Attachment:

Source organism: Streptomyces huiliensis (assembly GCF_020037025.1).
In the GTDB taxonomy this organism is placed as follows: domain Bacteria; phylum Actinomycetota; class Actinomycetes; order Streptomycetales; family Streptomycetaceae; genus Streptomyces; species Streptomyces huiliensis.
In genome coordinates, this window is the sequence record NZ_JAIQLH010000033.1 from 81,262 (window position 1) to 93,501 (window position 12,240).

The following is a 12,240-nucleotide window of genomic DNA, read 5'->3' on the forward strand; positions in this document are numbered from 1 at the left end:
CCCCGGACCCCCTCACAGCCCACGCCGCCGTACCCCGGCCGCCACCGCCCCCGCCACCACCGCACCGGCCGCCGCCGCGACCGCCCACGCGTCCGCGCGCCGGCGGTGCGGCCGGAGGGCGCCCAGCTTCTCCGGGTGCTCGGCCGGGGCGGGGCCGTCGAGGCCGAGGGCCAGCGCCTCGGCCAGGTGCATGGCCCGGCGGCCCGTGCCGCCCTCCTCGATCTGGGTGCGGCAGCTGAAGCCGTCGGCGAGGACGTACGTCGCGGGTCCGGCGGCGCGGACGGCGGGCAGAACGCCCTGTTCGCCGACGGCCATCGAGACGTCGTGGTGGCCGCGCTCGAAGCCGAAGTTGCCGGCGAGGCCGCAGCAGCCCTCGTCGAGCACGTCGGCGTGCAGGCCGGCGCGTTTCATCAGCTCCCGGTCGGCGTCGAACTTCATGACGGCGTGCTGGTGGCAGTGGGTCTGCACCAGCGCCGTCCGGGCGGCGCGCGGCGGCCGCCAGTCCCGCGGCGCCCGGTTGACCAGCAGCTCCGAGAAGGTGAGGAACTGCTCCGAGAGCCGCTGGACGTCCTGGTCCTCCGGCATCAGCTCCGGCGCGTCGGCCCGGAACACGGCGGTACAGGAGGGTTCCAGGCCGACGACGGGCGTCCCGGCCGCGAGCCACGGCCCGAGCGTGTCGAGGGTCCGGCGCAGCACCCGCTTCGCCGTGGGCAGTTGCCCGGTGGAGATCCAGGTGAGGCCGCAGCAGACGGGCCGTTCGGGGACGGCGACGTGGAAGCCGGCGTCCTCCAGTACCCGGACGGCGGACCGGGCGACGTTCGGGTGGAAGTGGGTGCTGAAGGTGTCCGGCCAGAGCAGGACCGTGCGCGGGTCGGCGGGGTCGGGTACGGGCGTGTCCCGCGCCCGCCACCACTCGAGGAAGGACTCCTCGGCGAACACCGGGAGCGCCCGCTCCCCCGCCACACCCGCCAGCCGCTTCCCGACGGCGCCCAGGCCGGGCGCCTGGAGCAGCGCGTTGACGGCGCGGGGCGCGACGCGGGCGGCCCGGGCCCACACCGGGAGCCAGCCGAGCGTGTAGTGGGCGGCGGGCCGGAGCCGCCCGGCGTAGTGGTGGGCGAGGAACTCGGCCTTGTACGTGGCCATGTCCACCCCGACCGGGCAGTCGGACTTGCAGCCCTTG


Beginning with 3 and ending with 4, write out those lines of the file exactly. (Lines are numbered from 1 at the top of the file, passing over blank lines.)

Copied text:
In genome coordinates, this window is the sequence record NZ_JAIQLH010000033.1 from 81,262 (window position 1) to 93,501 (window position 12,240).

The following is a 12,240-nucleotide window of genomic DNA, read 5'->3' on the forward strand; positions in this document are numbered from 1 at the left end: